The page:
Night shot, outdoors (iPhone SE)

So far, most of our unblurred photos have been captured in favorable lighting conditions. Not so this photo of my daughter during an oddly lit holiday celebration. She's completely blurry, as the camera on the original iPhone SE struggled with the dark setting.

This is, by far, my favorite example of what Photo Unblur can do. My daughter's face becomes clearly visible once the Blur effect works its magic. There's also none of the over-smoothing we see in some of the other photos, though the right side of her face is a little washed out. Given the challenging lighting, though, the way her face is illuminated doesn't look entirely out of place. This is a vastly improved photo, thanks to Photo Unblur.

Indoor shot, distance (iPhone 12 Pro Max)

Senior editor Henry T. Casey supplies this photo of wrestler Rey Mysterio shot at a distance indoors. The original photo looks pretty decent, actually, though it's probably not as sharp as it could be. Perhaps that's why Photo Unblur had such minimal impact on the shot.

Oh, there's some improvement — Myserio's t-shirt is now more legible. And to my eyes, his forearms appear a little sharper in the unblurred photo. But for the most part, the Pixel 7's feature has concentrated on clearing up one area of the photo, and it's not necessarily the area you would hope to see come into focus.

Indoor shot, low-lighting (Galaxy S22 Ultra)

Staff writer Malcolm McMillan's concert shot was taken under similar conditions to the Rey Mysterio shot — it's indoors and shot at a distance (though that's rarely an issue for the Galaxy S22 Ultra). The lightning, however, is much more unforgiving.

Photo Unblur improves the shot a little bit, though you'll have to zoom in to see the effect. The guitarist's face becomes a lot more visible in the dim lighting after we used the Unblur effect; the lead singer to the left is essentially untouched.

Action shot, indoors (Pixel 4a)

I don't think I have to explain what's wrong with the original photo of senior editor Marshall Honoroff demonstrating his taekwondo technique. Marshall's just a blur of movement. Surely, the Photo Unblur tool can clear that up a little, especially considering that this photo was captured by one of Google's own devices, a Pixel 4a.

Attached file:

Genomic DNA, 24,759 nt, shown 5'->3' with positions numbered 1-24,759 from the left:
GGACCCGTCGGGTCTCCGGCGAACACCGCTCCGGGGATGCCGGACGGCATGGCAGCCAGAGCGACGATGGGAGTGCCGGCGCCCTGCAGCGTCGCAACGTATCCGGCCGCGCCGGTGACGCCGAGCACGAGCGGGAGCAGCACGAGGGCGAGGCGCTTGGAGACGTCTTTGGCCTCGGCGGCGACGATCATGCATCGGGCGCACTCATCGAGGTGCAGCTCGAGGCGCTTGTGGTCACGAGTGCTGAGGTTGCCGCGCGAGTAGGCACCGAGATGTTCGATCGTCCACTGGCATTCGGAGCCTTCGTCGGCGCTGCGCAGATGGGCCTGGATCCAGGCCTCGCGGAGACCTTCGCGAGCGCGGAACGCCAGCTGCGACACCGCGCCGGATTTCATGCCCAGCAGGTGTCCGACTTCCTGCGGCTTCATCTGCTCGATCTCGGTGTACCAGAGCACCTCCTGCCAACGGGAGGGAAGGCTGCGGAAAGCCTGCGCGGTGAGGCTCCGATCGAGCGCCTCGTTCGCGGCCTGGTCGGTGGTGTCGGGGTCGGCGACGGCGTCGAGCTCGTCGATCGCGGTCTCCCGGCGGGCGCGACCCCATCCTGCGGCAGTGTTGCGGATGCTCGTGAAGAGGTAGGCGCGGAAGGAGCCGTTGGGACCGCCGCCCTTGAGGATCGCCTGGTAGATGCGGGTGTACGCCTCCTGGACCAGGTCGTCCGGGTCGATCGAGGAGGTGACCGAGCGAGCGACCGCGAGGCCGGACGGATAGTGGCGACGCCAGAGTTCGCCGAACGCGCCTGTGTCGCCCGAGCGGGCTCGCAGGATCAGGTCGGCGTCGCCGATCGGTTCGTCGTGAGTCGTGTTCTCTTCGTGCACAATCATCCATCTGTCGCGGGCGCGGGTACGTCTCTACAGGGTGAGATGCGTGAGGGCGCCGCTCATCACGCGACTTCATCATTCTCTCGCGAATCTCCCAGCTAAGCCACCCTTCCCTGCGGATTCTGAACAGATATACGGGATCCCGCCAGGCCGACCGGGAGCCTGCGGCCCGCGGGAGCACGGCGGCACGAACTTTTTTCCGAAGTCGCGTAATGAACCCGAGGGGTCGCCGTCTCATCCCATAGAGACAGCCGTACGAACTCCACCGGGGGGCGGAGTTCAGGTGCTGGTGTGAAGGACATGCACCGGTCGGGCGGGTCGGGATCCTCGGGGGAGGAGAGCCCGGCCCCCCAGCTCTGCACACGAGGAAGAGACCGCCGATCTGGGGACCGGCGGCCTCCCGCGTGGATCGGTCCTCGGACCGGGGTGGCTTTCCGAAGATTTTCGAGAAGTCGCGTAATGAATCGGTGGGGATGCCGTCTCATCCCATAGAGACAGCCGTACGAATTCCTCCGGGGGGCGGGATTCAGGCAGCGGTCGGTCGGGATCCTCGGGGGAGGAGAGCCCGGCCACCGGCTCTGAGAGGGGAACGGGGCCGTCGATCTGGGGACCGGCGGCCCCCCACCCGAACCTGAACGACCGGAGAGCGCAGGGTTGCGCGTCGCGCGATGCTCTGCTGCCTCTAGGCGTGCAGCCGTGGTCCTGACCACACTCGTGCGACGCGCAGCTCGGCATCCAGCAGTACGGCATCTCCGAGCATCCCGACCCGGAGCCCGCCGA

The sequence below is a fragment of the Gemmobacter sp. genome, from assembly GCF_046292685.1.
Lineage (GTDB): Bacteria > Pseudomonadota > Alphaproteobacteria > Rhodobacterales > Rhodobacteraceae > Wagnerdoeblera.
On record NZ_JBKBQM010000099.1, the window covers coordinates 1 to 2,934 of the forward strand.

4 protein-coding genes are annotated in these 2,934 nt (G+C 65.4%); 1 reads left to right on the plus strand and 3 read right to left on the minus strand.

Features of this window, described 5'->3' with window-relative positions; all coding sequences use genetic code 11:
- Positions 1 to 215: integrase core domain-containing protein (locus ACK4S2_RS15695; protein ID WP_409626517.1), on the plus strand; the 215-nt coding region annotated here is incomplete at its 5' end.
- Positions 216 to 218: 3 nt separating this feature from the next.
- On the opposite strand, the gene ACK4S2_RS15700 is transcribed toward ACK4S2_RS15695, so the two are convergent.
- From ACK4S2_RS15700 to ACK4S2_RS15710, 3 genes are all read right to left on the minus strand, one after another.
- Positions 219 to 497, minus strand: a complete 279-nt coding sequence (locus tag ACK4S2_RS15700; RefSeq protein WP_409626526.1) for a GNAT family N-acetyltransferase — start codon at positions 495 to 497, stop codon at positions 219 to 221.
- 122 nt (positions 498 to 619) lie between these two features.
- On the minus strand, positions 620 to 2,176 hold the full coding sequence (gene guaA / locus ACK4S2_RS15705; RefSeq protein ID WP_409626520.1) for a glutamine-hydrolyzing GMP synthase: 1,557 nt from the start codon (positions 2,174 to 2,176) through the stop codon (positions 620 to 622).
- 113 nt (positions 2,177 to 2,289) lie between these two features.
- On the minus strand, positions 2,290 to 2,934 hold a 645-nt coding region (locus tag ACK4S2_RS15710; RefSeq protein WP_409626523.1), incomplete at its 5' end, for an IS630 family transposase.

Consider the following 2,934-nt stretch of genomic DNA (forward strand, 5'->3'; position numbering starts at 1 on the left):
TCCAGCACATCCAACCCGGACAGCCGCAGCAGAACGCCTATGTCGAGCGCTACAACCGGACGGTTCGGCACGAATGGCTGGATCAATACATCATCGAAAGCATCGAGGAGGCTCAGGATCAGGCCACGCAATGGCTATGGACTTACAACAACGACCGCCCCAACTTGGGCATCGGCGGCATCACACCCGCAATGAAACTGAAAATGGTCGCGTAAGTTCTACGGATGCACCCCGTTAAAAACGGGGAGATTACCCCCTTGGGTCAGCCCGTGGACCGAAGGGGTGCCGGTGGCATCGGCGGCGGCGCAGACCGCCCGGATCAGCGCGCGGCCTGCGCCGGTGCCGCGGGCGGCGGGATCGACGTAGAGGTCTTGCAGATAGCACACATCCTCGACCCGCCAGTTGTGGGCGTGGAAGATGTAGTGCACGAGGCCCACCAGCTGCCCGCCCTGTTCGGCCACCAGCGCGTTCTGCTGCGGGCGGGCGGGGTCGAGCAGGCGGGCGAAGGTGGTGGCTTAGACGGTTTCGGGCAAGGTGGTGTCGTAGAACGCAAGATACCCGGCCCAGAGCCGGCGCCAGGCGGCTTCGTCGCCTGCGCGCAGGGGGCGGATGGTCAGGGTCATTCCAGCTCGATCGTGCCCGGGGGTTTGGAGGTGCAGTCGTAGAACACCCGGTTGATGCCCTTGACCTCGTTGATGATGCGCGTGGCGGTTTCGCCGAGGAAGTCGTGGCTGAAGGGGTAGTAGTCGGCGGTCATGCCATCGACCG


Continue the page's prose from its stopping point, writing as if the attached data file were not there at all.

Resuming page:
Alas, it didn't matter, in one of the true disappointments of our Photo Unblur testing. Marshall remains as blurry as before, with his face and arms especially out of focus. I had hoped Photo Unblur might at least clean up the area around his face, but the only thing that appears sharper is the logo on his shirt.

Photo Unblur testing: Outlook

I noticed a few things when testing the Photo Unblur feature on the Pixel 7 that seemed to suggest some common themes about this Tensor-powered capability. For starters, we seemed to get the best results with photos captured by older phones. That's likely because mobile cameras have improved so much in recent years, but with older devices, there's a lot more to fix, so you're going to notice Photo Unblur's impact more.

We also got our best results with people when they're facing the camera — we tested a number of photos not included in this article featuring side views of faces where there was no discernible effect at all. That's especially true of any photos involving animals — when the majority of an animal's face is facing the camera, the better job Photo Unblur does of cleaning things up.

Lighting doesn't seem to have an impact on Photo Unblur's effectiveness. In fact, some of the best improvements came in low-light shots. The lighting can also help cover up the over-smoothing of faces that seems to be a side effect of Photo Unblur.

Having used Photo Unblur, I've come to realize that it's not a silver bullet for all blurry shots. Some photos are beyond saving. But the feature is effective enough and it's easy to use Photo Unblur to improve older shots. Even after this testing, Photo Unblur remains my favorite Pixel 7 feature.

Next: I love the design of the Pixel 7 Pro — except for this one thing and the Google Pixel 7 Pro fixes the biggest Pixel 6 Pro problem.

Philip Michaels

Philip Michaels is a Managing Editor at Tom's Guide. He's been covering personal technology since 1999 and was in the building when Steve Jobs showed off the iPhone for the first time. He's been evaluating smartphones since that first iPhone debuted in 2007, and he's been following phone carriers and smartphone plans since 2015. He has strong opinions about Apple, the Oakland Athletics, old movies and proper butchery techniques. Follow him at @PhilipMichaels.